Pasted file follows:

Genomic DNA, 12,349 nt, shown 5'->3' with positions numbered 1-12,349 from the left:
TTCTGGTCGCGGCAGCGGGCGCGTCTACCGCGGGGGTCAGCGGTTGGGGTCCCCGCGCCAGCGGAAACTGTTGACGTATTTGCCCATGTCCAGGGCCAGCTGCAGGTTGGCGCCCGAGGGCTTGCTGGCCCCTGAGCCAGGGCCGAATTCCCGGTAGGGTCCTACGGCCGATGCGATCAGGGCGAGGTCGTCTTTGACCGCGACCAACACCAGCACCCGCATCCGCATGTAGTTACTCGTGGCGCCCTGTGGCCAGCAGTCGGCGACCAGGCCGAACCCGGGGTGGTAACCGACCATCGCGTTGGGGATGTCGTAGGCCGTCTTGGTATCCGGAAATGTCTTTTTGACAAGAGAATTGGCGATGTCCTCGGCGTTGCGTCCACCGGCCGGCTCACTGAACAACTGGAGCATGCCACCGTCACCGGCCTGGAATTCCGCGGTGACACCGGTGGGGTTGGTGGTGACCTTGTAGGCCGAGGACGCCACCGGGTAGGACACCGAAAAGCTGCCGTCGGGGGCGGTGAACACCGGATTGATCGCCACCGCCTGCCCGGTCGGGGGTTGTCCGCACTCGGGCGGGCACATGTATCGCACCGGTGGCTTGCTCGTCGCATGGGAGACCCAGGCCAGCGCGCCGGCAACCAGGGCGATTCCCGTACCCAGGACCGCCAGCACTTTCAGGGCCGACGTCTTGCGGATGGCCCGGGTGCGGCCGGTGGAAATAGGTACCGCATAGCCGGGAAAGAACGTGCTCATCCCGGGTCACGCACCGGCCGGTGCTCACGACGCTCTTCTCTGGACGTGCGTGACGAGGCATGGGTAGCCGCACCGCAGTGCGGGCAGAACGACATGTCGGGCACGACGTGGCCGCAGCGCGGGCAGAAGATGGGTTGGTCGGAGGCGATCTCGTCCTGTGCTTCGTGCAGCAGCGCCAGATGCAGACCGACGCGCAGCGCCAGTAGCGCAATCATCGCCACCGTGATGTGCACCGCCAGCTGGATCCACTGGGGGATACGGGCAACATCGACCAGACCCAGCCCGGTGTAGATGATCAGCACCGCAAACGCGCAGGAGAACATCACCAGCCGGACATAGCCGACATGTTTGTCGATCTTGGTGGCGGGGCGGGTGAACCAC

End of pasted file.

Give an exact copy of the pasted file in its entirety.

Genomic DNA, 12,349 nt, shown 5'->3' with positions numbered 1-12,349 from the left:
TTCTGGTCGCGGCAGCGGGCGCGTCTACCGCGGGGGTCAGCGGTTGGGGTCCCCGCGCCAGCGGAAACTGTTGACGTATTTGCCCATGTCCAGGGCCAGCTGCAGGTTGGCGCCCGAGGGCTTGCTGGCCCCTGAGCCAGGGCCGAATTCCCGGTAGGGTCCTACGGCCGATGCGATCAGGGCGAGGTCGTCTTTGACCGCGACCAACACCAGCACCCGCATCCGCATGTAGTTACTCGTGGCGCCCTGTGGCCAGCAGTCGGCGACCAGGCCGAACCCGGGGTGGTAACCGACCATCGCGTTGGGGATGTCGTAGGCCGTCTTGGTATCCGGAAATGTCTTTTTGACAAGAGAATTGGCGATGTCCTCGGCGTTGCGTCCACCGGCCGGCTCACTGAACAACTGGAGCATGCCACCGTCACCGGCCTGGAATTCCGCGGTGACACCGGTGGGGTTGGTGGTGACCTTGTAGGCCGAGGACGCCACCGGGTAGGACACCGAAAAGCTGCCGTCGGGGGCGGTGAACACCGGATTGATCGCCACCGCCTGCCCGGTCGGGGGTTGTCCGCACTCGGGCGGGCACATGTATCGCACCGGTGGCTTGCTCGTCGCATGGGAGACCCAGGCCAGCGCGCCGGCAACCAGGGCGATTCCCGTACCCAGGACCGCCAGCACTTTCAGGGCCGACGTCTTGCGGATGGCCCGGGTGCGGCCGGTGGAAATAGGTACCGCATAGCCGGGAAAGAACGTGCTCATCCCGGGTCACGCACCGGCCGGTGCTCACGACGCTCTTCTCTGGACGTGCGTGACGAGGCATGGGTAGCCGCACCGCAGTGCGGGCAGAACGACATGTCGGGCACGACGTGGCCGCAGCGCGGGCAGAAGATGGGTTGGTCGGAGGCGATCTCGTCCTGTGCTTCGTGCAGCAGCGCCAGATGCAGACCGACGCGCAGCGCCAGTAGCGCAATCATCGCCACCGTGATGTGCACCGCCAGCTGGATCCACTGGGGGATACGGGCAACATCGACCAGACCCAGCCCGGTGTAGATGATCAGCACCGCAAACGCGCAGGAGAACATCACCAGCCGGACATAGCCGACATGTTTGTCGATCTTGGTGGCGGGGCGGGTGAACCAC